Gabriele Albin, a 51-year old woman who had been tricked into spying for the Stasi, was found guilty of the crime of treason. The punishment: two years' suspended jail sentence, plus a fine of DM30,000 and costs, totalling a quarter of a million Deutschmarks.
It is a high price to pay for a love affair that proved to be one-sided, but Ms Albin was relieved to be free at last of the East German spies who first trapped her in a web of deceit, then helped to convict her, and free of the German state's vengeance. "I have waited for this moment for five years, four months and 21 days," she said. "All I want to do now is pay the bill and leave."
Her sentence could have been much worse. The state had asked for three years' imprisonment and a heavier fine, but the court accepted the defence argument that Ms Albin had not known she was spying for the East Germans.
She had been seduced in 1977 by a Stasi agent posing as a West German businessman, who persuaded her to steal military documents from the US embassy where she worked as a translator. He told Ms Albin that the documents were destined for a peace foundation.
The agent, who pretended to be her fiance, died last year. His colleagues and superiors, full-time cogs in the wheel of East Germany's machine of repression, were also given amnesties last year and recycled as prosecution witnesses. One by one they came into the Dusseldorf courtroom to testify against their former charge. She had had no inkling of their existence. They, it turned out, knew every intimate detail of her life.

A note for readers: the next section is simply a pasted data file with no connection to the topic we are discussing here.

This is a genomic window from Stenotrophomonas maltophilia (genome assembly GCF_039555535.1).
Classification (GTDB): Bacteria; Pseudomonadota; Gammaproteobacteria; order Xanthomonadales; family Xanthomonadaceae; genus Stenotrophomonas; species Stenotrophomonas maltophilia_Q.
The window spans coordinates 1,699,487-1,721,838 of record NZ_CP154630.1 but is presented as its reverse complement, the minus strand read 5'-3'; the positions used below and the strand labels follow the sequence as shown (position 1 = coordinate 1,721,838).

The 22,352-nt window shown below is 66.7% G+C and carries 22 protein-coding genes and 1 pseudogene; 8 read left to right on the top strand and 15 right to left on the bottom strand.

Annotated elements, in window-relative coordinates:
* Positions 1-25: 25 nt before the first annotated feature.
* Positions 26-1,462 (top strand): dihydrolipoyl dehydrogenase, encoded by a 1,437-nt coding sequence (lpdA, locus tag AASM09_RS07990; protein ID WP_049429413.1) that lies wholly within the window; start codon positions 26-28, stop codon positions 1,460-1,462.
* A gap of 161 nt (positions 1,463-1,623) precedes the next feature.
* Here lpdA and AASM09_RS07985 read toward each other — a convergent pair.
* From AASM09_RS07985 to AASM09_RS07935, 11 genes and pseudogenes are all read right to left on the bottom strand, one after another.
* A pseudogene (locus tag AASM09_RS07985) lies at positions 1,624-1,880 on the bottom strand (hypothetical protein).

The prosecution failed to prove that Ms Albin had benefited financially from her actions, while the judges accepted that she was under the complete emotional control of her Stasi "fiance". The defence also successfully argued that the stolen documents had posed little if any danger to the security of Germany or Nato.
But the court felt somebody had to be punished, and since the Stasi agents who masterminded the operation now enjoy legal immunity, Ms Albin was given a token sentence.
"My friends have urged me to go to the European Court, but they don't realise that I still have to go through two trials in Germany," she said.
Rather than appeal against a verdict she feels is unjust, she is selling her house and seeking permission to live abroad. The state's diligent bureaucrats, meanwhile, can draw comfort from the knowledge that another file has been tidied up.Reuse content